EU member states and the UN have failed to adequately respond [press release] to human rights abuses and violations, according to the Human Rights Watch (HRW) [advocacy website] annual report [text, PDF] published Monday. The report accuses countries of adopting soft approaches to human rights, such as dialogue and cooperation, without adopting concrete policies or pressuring violators to change. The report cited the increasing "use of dialogue and cooperation in lieu of public pressure" by UN Secretary General Ban Ki-moon and members of the Human Rights Council, EU High Representative for Foreign Affairs and Security Policy [official websites] Catherine Ashton's preference for diplomacy, and US President Barack Obama's inconsistent use of concrete actions [JURIST report] against human rights violations. According to the report:
This is a particularly inopportune time for proponents of human rights to lose their public voice, because various governments that want to prevent the vigorous enforcement of human rights have had no qualms about raising theirs. ... Dialogues would have a far greater impact if they were tied to concrete and publicly articulated benchmarks. ... UN Secretary-General Ban Ki-moon has been notably reluctant to put pressure on abusive governments. ... Whatever the rationalization, the quest for dialogue and cooperation is simply not a universal substitute for public pressure as a tool to promote human rights. Defending human rights is rarely convenient. It may sometimes interfere with other governmental interests. But if governments want to pursue those interest instead of human rights, they should at least have the courage to admit it, instead of hiding behind meaningless dialogues and fruitless quests for cooperation.HRW highlighted recent examples of soft approaches to human rights violations including the response of ASEAN to Burmese repression, the UN's deference toward atrocities in Sri Lanka, the EU's approach to Uzbekistan and Turkmenistan [JURIST reports], the reaction by the West to repressive African leaders in Rwanda and Ethiopia, India's policies towards Myanmar and Sri Lanka, and the world community's non-confrontation to China [JURIST news archives].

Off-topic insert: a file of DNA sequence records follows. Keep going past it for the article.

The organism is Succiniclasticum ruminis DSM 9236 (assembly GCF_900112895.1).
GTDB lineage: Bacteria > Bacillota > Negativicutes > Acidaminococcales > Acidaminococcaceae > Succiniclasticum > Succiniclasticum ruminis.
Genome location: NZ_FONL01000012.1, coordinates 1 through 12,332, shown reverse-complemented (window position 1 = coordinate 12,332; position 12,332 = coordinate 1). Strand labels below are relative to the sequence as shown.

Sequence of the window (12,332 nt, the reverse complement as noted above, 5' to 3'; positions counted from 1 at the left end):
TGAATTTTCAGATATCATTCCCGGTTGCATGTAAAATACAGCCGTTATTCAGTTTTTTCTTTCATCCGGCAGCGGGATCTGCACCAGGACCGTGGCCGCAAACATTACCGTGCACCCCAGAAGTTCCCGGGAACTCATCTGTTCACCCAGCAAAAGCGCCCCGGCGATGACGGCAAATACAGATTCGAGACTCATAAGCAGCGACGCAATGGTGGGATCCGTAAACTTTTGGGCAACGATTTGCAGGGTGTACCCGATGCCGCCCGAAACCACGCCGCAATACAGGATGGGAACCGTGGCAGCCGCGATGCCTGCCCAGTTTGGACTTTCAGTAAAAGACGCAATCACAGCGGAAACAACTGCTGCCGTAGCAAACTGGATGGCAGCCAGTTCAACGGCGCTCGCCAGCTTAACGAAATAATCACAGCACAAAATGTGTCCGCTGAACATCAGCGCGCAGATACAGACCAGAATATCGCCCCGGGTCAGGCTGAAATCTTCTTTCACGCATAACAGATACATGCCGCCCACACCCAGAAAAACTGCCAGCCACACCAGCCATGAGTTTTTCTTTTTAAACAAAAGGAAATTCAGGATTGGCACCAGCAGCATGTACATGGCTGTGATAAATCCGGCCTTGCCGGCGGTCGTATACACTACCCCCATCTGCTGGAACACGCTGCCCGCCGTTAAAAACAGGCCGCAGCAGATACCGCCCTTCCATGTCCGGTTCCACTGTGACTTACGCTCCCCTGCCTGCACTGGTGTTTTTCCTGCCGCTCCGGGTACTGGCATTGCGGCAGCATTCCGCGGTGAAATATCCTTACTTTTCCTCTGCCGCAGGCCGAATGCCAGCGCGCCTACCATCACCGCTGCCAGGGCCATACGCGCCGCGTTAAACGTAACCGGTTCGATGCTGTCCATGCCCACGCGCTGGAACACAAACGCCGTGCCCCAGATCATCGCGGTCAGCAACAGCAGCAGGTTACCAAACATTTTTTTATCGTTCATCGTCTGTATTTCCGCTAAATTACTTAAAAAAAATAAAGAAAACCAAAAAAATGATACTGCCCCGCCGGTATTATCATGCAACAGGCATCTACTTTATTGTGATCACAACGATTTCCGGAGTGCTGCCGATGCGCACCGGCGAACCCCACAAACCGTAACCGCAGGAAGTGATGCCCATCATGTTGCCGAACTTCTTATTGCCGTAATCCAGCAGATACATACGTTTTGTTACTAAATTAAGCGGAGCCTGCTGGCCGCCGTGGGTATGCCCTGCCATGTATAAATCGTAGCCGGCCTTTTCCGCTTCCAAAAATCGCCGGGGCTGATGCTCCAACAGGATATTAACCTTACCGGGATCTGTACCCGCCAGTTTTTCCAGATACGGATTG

A report earlier this month by Freedom House [advocacy website] revealed that the number of free countries and electoral democracies dropped [JURIST report] and the overall freedom in the Middle East and North Africa suffered for the fifth year. According to the report, the democratic world showed little resistance to the continuing repressive authoritarian regimes of the world, including China, Egypt, Iran, Russia, and Venezuela [JURIST news archives]. Burundi, Guinea-Bissau, Haiti [JURIST news archives], and Sri Lanka were removed from the list of electoral democracies. The nine states rated the most repressive in respect to political rights and civil liberties were Myanmar, Equatorial Guinea, Eritrea, Libya, North Korea, Somalia, Sudan, Tibet [JURIST news archives], Turkmenistan, and Uzbekistan .